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If you had an MRI prior to surgery, did it change your plan?

eviec1
eviec1 Member Posts: 80

My apologies if this questions is naive, I am still very new to all of this and trying to understand what to expect, possible scenarios, etc.

In brief: My mamm found calcifications that a subsequent biopsy showed as IDC. I was told that I need to have an MRI prior to surgery, which I just scheduled for next week (that was the soonest available appt). Meanwhile, I have my first meeting with the surgeon this Wednesday. So I'm sort of curious about how to expect this to all play out.

I assume when I meet with the surgeon this week she will propose a surgical plan based on mamm and biopsy results.

But since my MRI will happen the following week, what is the likelihood that whatever she proposes will all end up being scrapped?

If you had an MRI prior to surgery, did it greatly affect your surgical/treatment plan? Or was it mainly just a confirmation of the plan? Or?

Comments

  • alicebastable
    alicebastable Member Posts: 1,934
    edited May 2021

    My MRI was just for the surgeon to get a better view of where and what size the tumor was. I guess if some huge difference in size appeared, it could change plans.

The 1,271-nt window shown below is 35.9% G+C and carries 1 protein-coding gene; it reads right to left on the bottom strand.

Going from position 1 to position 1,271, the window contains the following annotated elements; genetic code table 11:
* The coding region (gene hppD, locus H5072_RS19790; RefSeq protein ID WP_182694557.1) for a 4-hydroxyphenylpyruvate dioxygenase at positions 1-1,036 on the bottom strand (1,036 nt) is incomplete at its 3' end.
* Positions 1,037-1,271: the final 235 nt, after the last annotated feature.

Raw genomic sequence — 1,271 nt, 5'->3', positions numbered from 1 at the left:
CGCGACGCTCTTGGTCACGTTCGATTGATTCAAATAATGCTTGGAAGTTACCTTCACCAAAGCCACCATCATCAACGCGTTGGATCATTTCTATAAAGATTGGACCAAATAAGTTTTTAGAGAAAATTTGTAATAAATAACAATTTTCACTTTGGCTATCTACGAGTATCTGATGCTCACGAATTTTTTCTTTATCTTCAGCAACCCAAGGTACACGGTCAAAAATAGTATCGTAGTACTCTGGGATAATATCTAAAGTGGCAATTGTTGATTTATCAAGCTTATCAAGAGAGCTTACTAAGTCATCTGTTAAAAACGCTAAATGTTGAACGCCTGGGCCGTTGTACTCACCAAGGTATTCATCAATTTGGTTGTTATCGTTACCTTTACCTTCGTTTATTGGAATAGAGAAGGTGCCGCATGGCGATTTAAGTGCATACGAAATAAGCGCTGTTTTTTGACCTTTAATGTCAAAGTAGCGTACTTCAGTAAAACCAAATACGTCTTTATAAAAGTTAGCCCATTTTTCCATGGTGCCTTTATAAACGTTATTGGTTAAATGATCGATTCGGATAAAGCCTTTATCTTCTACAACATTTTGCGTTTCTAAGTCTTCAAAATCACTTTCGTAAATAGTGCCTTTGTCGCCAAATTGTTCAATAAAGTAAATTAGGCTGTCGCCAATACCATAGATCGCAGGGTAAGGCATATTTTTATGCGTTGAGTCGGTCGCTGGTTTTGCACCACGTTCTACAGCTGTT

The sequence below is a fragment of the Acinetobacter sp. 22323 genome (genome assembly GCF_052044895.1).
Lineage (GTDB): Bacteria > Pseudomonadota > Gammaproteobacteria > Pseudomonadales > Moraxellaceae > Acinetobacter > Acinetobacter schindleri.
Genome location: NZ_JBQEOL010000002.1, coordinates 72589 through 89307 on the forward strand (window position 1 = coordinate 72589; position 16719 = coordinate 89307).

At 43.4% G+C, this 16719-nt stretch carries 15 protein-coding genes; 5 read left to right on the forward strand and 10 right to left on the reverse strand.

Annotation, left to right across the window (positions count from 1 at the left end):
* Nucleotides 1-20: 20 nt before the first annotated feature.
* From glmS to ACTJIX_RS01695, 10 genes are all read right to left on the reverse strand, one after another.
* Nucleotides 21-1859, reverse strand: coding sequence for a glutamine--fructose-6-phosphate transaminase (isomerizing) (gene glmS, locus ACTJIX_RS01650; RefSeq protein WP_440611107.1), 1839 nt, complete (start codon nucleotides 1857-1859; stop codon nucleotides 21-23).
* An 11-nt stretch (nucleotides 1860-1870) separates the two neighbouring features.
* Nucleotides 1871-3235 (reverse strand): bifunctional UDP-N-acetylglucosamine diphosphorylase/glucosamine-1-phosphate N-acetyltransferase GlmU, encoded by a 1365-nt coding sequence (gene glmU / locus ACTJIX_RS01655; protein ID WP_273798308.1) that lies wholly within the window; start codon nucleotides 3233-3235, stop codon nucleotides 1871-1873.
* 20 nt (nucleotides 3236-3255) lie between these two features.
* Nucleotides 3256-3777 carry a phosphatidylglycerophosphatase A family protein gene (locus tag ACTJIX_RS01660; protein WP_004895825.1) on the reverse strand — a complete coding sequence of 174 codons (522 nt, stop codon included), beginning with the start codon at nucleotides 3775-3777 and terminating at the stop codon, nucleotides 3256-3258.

• typhoon
    typhoon Member Posts: 59
    edited May 2021

    Oh, my - your question is not naive at all!! I don't think any of us come into this experience with a full understanding of the terminology or sequence of events. My first few appointments with the breast surgeon and plastic surgeon (and later, with the oncologist) seemed to mainly consist of me saying, "I'm sorry, could you explain that to me, please?"

    To answer your question: yes, the MRI (which took place after the initial meetings with surgeon and plastic surgeon, mainly because of a delay in getting approval from my insurance company) changed the surgical plan. The original plan was a unilateral mastectomy (left side, to deal with IDC and DCIS) with reconstruction. The MRI revealed a very small spot on the right side (missed by all the previous scans), and the subsequent MRI-guided biopsy confirmed it was DCIS. So, we changed the plan to a bilateral mastectomy. Since the surgical pathology report showed that the DCIS tumor on the right side also had a tiny bit of IDC mixed in there as well, I am so thankful for that MRI.

    As in my case, the MRI could possibly reveal additional areas of concern that need to be biopsied prior to surgery. The results of those biopsies could very well change the surgical plan; alternatively, the MRI could simply confirm the original assessment of the surgeon. In either case, though, more information is better.


  • eviec1
    eviec1 Member Posts: 80
    edited May 2021

    Thank you both for your replies - it is so great to hear from other people about their experiences with this.

  • beesie.is.out-of-office
    beesie.is.out-of-office Member Posts: 1,435
    edited May 2021

    For me, the MRI confirmed the surgeon's recommendation, which was not what I had wanted to do.